The Subtle Art

Nobody asked but …

Be motivated by something beyond simply money or glory. — Mark Manson

Mark Manson is the guy who wrote The Subtle Art of Not Giving a F*ck, and this is kind of a book review. Henceforth, if forced to reference the f-bomb, I will use the trick from The Good Place, substituting “fork.”  Actually, the use of earthy language in the book’s title and content is, to me, a marketing ploy, and to me, irritating.  But that doesn’t destroy the book as a source of useful information.  The message is that it’s all Kabuki theater so one should operate by one’s self-determined principles and sense of responsibility.  I hesitate to say that Manson is a voluntaryist, but I hesitate to say that he is not.

The main area in which I would debate Manson is where he holds that most of us are under the mountain of normalcy in the classic bell curve. I think he more correctly says it when he writes that even outliers, having one or two areas of exceptionalism, fall among the everyday in all other respects. This is another way to say that each of us is a unique individual, even if our uniqueness is difficult to see.  I often say that no two objects can be in the same place at the same time, therefore all objects are different, exceptional to some degree.

— Kilgore Forelle

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Entanglements II

Nobody asked but …

George Washington spoke, “It is our true policy to steer clear of permanent alliance with any portion of the foreign world.”  I was reminded of this when I recently read an article covering the revelation of how lost America is in matters of foreign policy.  The article was written by Laurence Vance, published by The Future of Freedom Foundation, “The Impeachment Hearings Inadvertently Show the Insidious Nature of U.S. Foreign Policy.”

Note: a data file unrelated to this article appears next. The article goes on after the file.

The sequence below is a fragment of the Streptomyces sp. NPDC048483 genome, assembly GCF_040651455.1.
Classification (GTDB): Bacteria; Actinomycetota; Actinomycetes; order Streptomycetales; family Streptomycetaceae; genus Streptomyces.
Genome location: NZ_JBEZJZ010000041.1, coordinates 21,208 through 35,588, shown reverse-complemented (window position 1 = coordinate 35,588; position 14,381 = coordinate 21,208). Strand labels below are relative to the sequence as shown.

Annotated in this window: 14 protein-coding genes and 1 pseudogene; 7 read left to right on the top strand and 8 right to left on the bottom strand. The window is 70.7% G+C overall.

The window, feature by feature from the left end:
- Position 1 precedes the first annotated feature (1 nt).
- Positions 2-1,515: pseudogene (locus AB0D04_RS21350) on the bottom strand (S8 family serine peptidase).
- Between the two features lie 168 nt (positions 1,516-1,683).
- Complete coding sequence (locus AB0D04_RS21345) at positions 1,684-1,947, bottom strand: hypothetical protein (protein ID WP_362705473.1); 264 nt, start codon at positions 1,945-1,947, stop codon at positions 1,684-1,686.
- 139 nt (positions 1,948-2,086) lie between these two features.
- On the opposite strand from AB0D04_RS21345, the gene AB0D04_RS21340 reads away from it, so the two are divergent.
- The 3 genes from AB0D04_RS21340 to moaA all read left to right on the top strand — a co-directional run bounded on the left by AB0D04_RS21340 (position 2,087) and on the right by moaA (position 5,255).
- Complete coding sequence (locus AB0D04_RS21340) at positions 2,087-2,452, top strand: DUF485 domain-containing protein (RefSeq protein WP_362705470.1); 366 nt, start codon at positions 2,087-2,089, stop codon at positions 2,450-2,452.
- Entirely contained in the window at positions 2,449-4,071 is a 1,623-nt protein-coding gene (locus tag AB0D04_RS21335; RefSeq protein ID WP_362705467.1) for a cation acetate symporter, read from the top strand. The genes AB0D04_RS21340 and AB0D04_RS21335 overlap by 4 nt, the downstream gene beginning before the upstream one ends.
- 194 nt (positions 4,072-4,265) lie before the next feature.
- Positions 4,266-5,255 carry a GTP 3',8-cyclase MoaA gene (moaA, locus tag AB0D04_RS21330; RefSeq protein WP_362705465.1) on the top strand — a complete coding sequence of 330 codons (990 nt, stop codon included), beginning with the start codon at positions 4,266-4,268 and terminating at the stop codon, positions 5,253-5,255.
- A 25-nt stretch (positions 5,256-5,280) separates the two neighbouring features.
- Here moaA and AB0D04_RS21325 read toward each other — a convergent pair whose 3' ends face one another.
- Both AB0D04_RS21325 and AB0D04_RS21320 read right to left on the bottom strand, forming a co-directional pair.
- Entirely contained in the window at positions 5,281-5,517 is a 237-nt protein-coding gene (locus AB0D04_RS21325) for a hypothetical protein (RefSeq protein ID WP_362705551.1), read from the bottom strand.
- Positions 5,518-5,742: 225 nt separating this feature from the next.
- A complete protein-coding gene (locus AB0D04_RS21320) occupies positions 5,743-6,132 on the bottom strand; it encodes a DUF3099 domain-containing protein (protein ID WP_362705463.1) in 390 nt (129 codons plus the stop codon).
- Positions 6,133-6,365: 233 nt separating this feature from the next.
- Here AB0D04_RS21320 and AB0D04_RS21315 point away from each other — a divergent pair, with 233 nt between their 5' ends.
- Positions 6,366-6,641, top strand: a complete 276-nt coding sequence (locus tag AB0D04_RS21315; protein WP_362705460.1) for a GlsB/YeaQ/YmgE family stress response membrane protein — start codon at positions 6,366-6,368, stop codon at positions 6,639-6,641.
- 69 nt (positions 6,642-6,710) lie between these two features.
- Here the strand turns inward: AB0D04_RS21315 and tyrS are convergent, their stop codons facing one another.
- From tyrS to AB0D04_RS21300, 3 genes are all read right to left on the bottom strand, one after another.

Quantum physicists will tell you that entanglements permanently, forever, affect the behavior and essential nature of all entities thereby bound.  When nation A aligns with nations B, C, D, . . . , nation A aligns with all that is either good or bad with those nations.  Think about it — two or more of the major 2020 candidates for POTUS are indelibly connected with the Ukraine.  Everyone who votes in 2020 will be required to make a statement about this country’s relationship with the Ukraine.  Our misleaders have made this statement (whatever its implications) for the citizens of the USA.

Thank you, but “no.”

— Kilgore Forelle

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When Did We Become Socialists?

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What state has reached the highest level of socialism?  It happened when:

… and so it goes.

— Kilgore Forelle

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Words Poorly Used #146 — Partisanship

The word “partisan” comes from variants of words for separation or apartness.  But it doesn’t refer to individuality or critical thinking.  Partisans are usually shackled to an idea that is the opposite of individuality, responsibility, or critical thinking.  Partisans usually knuckle under to groupthink.  Think about the removal from office activity in Congress recently.  Only one member of either chamber voted conscientiously.  Only one did original thought.  All the rest based their opinions on borrowed opinion — partisan opinion.  So justice was not served, rather partisanship was served.